Win a $25 Gift Voucher!

Subscribe! 1 winner/month

Socialize with Us!

Socialize with Us! Google Plus Follow us on Twitter

Share this Page

Submit to DeliciousSubmit to FacebookSubmit to Google PlusSubmit to StumbleuponSubmit to TwitterSubmit to LinkedIn


Buy our Beads on Etsy


Top-100 Award

Bead blog top 100

Bead of the Week

jade newThis is a lovely hand-carved pendant of natural Nephrite Jade from New Zealand. Maori designs carved in jade are steeped in religious and spiritual belief. They tell stories of ancestors long lost, depict spirits from the heavens, earth, and underworld, show historical lineage and paint images of the natural world that surround and surrounded them. They are no doubt beautiful, but they’re more than a form of art. For Maori they create a strong connection with their ancestors and the natural world they live in. It was believed by Maori that as a carving was worn against the skin it absorbed some of that person's essence. As carvings were passed down through the family they absorbed essence from each family member, creating a direct ancestral connection through the necklace itself. This is one reason why Maori design is so special, it is more than just an art form.

This special piece measures approx. 70 mm long (approx.. 2 3/4") x approx. 35 mm. (just shy of 1 1/2") at its widest point. Thickness is approx. 3 mm. Hole at top for hanging is approx. 2 1/2 mm. wide.

Search This Site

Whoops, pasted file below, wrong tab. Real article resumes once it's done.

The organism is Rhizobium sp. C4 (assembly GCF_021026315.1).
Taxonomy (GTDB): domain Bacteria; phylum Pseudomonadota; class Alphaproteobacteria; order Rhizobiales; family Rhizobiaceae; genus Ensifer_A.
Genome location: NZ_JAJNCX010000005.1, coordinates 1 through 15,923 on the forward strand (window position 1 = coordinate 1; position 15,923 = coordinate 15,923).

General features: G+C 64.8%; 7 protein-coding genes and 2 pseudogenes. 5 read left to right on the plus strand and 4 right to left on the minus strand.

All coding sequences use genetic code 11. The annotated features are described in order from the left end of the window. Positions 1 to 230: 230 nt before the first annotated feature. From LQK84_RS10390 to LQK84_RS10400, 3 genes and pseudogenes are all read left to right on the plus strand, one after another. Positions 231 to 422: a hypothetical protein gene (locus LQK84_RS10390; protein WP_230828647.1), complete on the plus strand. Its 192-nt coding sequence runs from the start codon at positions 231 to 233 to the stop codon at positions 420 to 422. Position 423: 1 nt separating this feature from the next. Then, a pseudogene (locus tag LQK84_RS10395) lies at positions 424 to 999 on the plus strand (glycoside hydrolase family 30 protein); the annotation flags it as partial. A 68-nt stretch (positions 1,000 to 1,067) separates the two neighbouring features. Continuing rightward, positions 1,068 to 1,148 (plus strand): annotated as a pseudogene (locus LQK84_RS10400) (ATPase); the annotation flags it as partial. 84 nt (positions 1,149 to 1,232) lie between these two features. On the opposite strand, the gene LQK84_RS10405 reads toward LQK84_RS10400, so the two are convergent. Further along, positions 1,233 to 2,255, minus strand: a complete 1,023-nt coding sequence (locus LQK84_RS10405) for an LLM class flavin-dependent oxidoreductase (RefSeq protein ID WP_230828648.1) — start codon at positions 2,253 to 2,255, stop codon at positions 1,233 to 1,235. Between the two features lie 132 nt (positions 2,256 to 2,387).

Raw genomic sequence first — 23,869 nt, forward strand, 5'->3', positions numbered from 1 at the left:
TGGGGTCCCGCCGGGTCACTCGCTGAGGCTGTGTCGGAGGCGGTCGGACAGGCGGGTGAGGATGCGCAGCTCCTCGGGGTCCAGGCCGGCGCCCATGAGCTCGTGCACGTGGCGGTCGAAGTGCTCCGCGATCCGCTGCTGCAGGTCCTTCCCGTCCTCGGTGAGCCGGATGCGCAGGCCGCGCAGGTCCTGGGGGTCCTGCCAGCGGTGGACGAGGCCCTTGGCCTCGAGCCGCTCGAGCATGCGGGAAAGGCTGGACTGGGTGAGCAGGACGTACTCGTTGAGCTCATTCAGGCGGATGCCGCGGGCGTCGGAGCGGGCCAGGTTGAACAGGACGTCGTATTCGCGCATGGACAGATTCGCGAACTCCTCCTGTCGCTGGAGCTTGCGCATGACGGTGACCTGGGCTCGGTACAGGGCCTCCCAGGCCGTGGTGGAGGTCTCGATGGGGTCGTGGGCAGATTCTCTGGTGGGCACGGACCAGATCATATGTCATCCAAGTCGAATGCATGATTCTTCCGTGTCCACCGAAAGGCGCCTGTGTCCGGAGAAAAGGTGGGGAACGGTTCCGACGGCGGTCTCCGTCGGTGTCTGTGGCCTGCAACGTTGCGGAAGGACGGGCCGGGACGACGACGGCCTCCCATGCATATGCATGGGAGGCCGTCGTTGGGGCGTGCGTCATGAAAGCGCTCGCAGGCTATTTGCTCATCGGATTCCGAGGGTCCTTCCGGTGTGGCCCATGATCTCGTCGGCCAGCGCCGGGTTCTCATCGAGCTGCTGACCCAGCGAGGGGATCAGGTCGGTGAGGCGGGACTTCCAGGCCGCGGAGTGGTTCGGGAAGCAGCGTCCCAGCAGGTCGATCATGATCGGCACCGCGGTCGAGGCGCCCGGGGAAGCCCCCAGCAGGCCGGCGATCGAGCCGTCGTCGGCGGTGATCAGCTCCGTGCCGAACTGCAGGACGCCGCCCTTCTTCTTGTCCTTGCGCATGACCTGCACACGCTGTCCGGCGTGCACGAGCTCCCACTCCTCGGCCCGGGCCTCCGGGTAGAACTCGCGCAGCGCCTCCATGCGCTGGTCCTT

Millefiori BeadsAs promised, we're following up with more information on various types of Venetian beads (see previous blog post on Venetian beads in general).  Today's focus is on millefiori, which means "thousand flowers" in Italian.  This is a glassmaking technique that goes all the way back to Rome in the first century A.D.  At that time, this was called a 'mosaic glass' process, created by assembling thin glass canes of various colors to form patterns that frequently resembled flowers.  The bundle was heated to melting, which fused the canes that were then pulled.  When cool, the bundle would be cut into cross-sections, and the beads were made individually by hand, by working cross-sections of mosaic glass cane into plain molten wound-glass bead cores.

The technique itself was revived and modified in 16th century Venice and the nearby island of Murano, and at that time renamed as 'Millefiori'.  This traditional design was most popular from the late 1800s to the early 1900s (see 1920s example from VintageSparkles Deco Victorian gothic jewelry on and shown here, and visit our Etsy shop while you're there:  Millefiori beads may be impressed with a single mosaic slice or a number of them in combination.  In close-up photos, you can see cane slices embedded in the bead.

In the late 1800s, Millefiori beads made in Venice were imported by the thousands to Africa, where they were traded or sold for various things.  Old Millefiori beads started to be imported to the U.S. from Africa in the late 1960s and were called 'Trade Beads' by the importers and African traders.  In fact, some African traders today will show you Millefiori beads if you ask for 'Trade Beads'.  Those who experienced the hippie era in the U.S. (me included!) remember these African beads as 'love beads'.  (Love beads were known as one of the traditional accessories of hippies -- and the use probably evolved from the hippie fascination with non-Western cultures such as India, Native America, and Africa, which made use of similar beads.  Wikipedia has a lot of great facts on love beads -- see for more information on this term specifically.)  The appearance of many of these African Trade beads are quite different from the example shown here, so I'll try to do a follow-up on that type soon.


Copyright © 2017 The Bead Collection. All Rights Reserved.